How Hierarchic Was the Historical East Asian System?

Feng Zhang

    Research output: Contribution to journalArticle

    Abstract

    Hierarchy is becoming a central topic in recent International Relations scholarship, and the historical East Asian hierarchy offers an important case study. This article provides a first-cut analysis of the degree variation in regional hierarchy. It distinguishes three levels of Chinese hierarchy in China's relationships with Korea, Japan and the Mongols in 'early modern' East Asia (1368-1800). Regional relations during this period were on the whole more hierarchic than anarchic, but anarchy was also impressive in each of the relationships during certain periods. Theoretically, the analysis suggests questioning the diametrical assumption of hierarchy/anarchy as the organizing principle of international politics. For policy, it notes why a new Chinese hierarchy is unlikely to appear in the foreseeable future.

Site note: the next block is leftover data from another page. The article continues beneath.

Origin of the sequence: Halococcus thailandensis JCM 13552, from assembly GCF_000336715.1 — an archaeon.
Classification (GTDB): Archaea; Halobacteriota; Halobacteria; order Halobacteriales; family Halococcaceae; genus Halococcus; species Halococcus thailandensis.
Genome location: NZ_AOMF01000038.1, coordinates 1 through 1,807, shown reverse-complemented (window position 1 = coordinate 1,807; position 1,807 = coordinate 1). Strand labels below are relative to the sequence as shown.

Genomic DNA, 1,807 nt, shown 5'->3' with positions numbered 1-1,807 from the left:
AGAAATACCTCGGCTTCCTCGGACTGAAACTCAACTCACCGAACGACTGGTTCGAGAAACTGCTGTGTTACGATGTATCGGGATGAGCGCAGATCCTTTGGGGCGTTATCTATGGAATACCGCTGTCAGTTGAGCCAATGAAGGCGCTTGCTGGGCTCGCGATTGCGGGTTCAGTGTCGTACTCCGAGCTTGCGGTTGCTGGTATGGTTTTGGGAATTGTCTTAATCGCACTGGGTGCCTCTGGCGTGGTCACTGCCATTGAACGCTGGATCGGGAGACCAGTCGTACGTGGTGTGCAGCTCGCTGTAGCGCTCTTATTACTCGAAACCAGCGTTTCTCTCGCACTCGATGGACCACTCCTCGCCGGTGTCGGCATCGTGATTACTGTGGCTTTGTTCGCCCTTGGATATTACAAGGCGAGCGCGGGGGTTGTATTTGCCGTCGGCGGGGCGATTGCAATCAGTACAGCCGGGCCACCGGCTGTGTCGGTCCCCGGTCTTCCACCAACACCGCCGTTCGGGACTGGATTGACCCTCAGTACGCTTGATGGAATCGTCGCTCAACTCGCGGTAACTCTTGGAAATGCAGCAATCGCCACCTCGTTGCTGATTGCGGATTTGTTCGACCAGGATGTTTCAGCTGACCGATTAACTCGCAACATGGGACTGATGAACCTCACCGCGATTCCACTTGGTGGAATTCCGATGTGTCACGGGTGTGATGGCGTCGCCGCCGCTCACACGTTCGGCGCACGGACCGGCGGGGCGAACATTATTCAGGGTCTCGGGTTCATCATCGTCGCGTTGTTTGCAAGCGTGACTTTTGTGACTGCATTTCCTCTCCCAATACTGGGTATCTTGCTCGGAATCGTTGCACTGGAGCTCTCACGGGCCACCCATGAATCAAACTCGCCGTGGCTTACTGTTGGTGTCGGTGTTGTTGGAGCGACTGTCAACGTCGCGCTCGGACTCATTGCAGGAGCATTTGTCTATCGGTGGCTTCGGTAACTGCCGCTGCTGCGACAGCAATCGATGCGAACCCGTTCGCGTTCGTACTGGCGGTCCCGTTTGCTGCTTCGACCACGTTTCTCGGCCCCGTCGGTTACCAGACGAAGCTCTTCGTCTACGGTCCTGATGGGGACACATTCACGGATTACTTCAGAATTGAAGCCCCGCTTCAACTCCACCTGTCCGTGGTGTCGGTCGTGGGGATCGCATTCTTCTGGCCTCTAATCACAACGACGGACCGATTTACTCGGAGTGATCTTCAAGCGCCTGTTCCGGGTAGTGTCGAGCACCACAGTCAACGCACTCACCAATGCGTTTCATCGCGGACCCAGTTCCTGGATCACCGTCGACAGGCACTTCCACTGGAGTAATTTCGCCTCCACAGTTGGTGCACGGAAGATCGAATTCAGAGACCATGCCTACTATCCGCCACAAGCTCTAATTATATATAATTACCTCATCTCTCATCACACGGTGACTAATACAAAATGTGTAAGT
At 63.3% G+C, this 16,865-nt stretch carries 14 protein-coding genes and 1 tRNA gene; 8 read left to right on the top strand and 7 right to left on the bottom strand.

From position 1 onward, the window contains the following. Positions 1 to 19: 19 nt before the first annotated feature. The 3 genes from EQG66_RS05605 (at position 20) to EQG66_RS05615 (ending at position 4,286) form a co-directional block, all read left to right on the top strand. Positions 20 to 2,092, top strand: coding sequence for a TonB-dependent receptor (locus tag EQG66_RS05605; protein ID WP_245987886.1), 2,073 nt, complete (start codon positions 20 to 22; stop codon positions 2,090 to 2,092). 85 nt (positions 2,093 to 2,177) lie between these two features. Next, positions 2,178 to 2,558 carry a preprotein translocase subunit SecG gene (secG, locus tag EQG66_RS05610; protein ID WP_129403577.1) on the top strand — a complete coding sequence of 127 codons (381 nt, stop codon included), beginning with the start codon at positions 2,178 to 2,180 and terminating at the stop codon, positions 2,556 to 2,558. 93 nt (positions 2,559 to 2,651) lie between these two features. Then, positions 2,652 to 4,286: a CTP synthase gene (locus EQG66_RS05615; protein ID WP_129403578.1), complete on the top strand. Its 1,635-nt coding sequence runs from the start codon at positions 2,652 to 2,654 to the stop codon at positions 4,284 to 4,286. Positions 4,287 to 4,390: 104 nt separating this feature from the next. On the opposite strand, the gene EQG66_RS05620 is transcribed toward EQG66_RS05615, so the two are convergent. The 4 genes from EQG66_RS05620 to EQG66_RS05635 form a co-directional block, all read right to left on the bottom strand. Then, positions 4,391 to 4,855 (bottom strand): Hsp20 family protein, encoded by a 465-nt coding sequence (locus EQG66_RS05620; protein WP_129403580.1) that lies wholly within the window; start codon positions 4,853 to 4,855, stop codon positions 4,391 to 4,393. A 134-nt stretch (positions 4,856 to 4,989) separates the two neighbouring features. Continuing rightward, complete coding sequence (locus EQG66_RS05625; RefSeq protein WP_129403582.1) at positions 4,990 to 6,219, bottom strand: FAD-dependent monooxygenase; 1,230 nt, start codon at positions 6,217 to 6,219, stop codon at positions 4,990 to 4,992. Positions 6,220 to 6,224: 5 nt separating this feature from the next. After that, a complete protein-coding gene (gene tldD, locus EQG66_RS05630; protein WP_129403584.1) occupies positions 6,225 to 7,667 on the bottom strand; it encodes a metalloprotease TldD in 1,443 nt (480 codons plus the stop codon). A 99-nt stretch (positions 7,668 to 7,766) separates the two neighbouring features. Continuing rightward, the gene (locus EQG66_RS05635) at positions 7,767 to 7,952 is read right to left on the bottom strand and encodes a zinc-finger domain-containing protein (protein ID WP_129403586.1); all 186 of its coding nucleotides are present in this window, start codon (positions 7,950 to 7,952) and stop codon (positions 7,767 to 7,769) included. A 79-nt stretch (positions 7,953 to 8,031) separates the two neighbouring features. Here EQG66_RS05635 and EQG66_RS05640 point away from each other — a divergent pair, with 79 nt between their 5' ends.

Original languageEnglish
    Pages (from-to)1-22
    JournalInternational Politics: a journal of transnational issues and global problems
    Volume51
    Issue number1
    DOIs
    Publication statusPublished - 2014

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